Today, at 7 AM, we were back to one day surgery. That nice Elaine was there again, and since we were not her patient, she was surprised to see me again. She said that I was absolutely right, I was a much more agreeable person after coffee. I told her that I hated to say it, but really, I had told her so. By 8, Tim was gone to the OR, and the minister and I went to the dining room for coffee.
I'm touched that he's there. His family's had a rough time. His daughter in law, had a brain mass removed the Friday before I'd had my own surgery. She was originally given the all clear. We'd all stood in my little room and praised God for that news the morning of my surgery. I had been surprised to see him that day as well. I thought he was still down in Pittsburgh. By the time that I'd received my own good news on Friday, shared that news in church on Sunday, received a more cautious assessment on Monday, by the time I told Karen, our church secretary about the questions on Tuesday, the minister's family had also received a new diagnosis. Karen said, "I know this is going to be hard to hear, but about the pastor's family....and she went on to share that not only did the daughter in law have cancer after all, but they used two other words. 'Inoperable' and 'terminal' and ended it all with the phrase '3-7 years'. She was right. It was hard to hear. It shocked me speechless...the preacher's son is a preacher as well, looking for his first appointment, the couple planning to start their family soon. I cried for them as soon as I got off the phone, and I cried also about the fact that there it was: proof positive that good news can be revoked without notice.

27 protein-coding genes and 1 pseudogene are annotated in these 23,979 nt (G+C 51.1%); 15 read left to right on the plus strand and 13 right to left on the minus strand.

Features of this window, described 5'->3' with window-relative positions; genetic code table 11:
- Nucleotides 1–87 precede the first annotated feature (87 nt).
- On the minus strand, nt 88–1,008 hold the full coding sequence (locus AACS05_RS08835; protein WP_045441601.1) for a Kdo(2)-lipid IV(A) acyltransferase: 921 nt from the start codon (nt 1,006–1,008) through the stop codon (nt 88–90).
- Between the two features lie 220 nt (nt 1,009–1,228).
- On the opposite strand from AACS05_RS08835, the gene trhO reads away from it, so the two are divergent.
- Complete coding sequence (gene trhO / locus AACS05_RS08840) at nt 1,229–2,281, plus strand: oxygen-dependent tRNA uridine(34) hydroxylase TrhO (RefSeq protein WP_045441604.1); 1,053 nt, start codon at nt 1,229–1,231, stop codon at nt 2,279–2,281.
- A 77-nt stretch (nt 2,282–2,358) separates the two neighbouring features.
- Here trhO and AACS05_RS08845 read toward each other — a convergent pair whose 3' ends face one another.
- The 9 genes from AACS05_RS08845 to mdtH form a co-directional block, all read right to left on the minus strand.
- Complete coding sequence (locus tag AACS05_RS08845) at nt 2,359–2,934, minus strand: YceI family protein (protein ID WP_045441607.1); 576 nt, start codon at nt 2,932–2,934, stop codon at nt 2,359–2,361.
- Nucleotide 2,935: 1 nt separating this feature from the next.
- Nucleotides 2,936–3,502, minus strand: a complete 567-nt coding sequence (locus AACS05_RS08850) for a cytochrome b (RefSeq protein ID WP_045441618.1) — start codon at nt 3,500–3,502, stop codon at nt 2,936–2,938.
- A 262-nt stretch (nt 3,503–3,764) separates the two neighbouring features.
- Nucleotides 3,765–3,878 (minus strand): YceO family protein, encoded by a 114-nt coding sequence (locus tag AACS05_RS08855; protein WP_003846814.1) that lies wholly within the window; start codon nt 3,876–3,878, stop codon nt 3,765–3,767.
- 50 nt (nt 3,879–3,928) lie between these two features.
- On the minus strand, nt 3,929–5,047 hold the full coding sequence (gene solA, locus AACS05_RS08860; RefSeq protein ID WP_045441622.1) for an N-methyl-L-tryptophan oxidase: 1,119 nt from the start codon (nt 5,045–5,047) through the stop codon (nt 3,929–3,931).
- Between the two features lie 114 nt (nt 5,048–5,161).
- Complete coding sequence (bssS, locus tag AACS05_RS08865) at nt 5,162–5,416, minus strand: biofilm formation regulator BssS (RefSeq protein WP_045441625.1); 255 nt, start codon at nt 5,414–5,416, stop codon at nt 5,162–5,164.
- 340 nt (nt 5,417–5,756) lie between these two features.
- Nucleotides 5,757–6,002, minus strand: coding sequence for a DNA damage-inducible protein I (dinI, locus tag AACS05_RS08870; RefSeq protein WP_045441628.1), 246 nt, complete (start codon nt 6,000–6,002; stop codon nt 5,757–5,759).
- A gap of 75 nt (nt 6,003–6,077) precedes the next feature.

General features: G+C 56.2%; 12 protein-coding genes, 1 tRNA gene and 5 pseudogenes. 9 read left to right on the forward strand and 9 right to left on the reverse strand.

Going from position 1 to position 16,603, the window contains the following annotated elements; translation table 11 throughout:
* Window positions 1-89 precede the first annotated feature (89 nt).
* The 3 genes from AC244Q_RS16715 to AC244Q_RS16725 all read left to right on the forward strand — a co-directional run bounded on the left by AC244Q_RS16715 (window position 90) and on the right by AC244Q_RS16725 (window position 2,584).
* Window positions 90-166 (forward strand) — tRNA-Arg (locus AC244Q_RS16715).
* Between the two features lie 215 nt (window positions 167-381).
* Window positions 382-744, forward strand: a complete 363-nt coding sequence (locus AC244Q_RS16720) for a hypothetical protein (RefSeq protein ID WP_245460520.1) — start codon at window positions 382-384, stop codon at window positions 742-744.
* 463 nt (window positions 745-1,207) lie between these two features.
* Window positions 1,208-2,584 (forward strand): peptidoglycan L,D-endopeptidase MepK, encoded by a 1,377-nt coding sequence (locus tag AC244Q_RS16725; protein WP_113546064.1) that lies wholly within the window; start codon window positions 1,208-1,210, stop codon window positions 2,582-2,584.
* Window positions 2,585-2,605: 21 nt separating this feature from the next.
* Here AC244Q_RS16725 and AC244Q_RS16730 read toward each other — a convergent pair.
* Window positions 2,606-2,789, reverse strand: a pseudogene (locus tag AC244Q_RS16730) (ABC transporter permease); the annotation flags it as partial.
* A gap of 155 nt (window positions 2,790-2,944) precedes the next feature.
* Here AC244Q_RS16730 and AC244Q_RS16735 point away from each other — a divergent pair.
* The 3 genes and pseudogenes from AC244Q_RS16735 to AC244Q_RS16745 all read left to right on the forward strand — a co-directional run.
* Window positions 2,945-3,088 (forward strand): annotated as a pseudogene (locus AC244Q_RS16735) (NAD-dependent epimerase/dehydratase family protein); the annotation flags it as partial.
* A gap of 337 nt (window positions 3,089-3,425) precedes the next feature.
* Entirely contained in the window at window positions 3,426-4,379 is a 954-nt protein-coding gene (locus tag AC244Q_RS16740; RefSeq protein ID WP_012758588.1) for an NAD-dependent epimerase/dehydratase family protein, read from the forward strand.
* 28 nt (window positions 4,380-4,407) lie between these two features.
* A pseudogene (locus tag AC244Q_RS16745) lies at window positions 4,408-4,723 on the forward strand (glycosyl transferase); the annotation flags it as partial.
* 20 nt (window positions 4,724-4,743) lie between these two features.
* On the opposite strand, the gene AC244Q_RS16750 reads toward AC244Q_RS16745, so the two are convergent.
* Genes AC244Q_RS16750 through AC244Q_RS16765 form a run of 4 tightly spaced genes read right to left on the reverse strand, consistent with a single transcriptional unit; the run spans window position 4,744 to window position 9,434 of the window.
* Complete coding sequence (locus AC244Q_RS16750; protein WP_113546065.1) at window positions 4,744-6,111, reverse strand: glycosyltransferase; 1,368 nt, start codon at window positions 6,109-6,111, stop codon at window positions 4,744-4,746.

The pastor and I talked about his family, we talked about the uncertainty of my own situation. We talked about Tim and gall bladders and children and parenting in the easy way that people do. It was a pleasant visit, and he was there when Dr. O, the nice surgeon came out to tell us that Tim was fine. I should have asked for a family discount, but did not think to. The pastor left, and I went to wait for Tim to be returned from recovery. He came back, dopey, and sleepy. He tried to talk, I told him to sleep, and he did. I read quietly.